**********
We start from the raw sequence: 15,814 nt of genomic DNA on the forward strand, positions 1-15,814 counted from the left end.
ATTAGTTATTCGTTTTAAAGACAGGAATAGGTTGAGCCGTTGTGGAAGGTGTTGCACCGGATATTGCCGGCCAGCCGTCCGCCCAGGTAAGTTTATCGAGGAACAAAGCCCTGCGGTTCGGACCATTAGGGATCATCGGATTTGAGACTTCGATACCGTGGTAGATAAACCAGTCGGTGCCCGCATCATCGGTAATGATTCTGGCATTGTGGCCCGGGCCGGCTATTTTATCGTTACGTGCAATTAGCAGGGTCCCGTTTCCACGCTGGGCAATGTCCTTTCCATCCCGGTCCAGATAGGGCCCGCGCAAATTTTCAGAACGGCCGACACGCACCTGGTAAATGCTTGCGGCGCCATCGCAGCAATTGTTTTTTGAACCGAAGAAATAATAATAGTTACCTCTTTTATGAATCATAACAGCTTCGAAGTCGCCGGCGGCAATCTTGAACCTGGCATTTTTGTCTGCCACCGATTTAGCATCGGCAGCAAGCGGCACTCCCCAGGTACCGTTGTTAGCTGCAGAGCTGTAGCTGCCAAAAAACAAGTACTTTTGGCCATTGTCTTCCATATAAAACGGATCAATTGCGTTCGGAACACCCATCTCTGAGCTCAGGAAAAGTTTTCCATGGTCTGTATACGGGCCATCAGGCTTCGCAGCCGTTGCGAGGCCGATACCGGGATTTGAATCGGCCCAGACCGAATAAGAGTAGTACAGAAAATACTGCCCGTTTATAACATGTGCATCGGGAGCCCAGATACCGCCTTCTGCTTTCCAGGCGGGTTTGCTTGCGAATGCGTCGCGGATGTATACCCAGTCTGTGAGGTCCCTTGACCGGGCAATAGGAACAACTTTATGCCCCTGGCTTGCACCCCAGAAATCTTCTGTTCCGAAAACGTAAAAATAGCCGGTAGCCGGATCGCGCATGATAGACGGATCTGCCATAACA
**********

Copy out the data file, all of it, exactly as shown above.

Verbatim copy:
We start from the raw sequence: 15,814 nt of genomic DNA on the forward strand, positions 1-15,814 counted from the left end.
ATTAGTTATTCGTTTTAAAGACAGGAATAGGTTGAGCCGTTGTGGAAGGTGTTGCACCGGATATTGCCGGCCAGCCGTCCGCCCAGGTAAGTTTATCGAGGAACAAAGCCCTGCGGTTCGGACCATTAGGGATCATCGGATTTGAGACTTCGATACCGTGGTAGATAAACCAGTCGGTGCCCGCATCATCGGTAATGATTCTGGCATTGTGGCCCGGGCCGGCTATTTTATCGTTACGTGCAATTAGCAGGGTCCCGTTTCCACGCTGGGCAATGTCCTTTCCATCCCGGTCCAGATAGGGCCCGCGCAAATTTTCAGAACGGCCGACACGCACCTGGTAAATGCTTGCGGCGCCATCGCAGCAATTGTTTTTTGAACCGAAGAAATAATAATAGTTACCTCTTTTATGAATCATAACAGCTTCGAAGTCGCCGGCGGCAATCTTGAACCTGGCATTTTTGTCTGCCACCGATTTAGCATCGGCAGCAAGCGGCACTCCCCAGGTACCGTTGTTAGCTGCAGAGCTGTAGCTGCCAAAAAACAAGTACTTTTGGCCATTGTCTTCCATATAAAACGGATCAATTGCGTTCGGAACACCCATCTCTGAGCTCAGGAAAAGTTTTCCATGGTCTGTATACGGGCCATCAGGCTTCGCAGCCGTTGCGAGGCCGATACCGGGATTTGAATCGGCCCAGACCGAATAAGAGTAGTACAGAAAATACTGCCCGTTTATAACATGTGCATCGGGAGCCCAGATACCGCCTTCTGCTTTCCAGGCGGGTTTGCTTGCGAATGCGTCGCGGATGTATACCCAGTCTGTGAGGTCCCTTGACCGGGCAATAGGAACAACTTTATGCCCCTGGCTTGCACCCCAGAAATCTTCTGTTCCGAAAACGTAAAAATAGCCGGTAGCCGGATCGCGCATGATAGACGGATCTGCCATAACA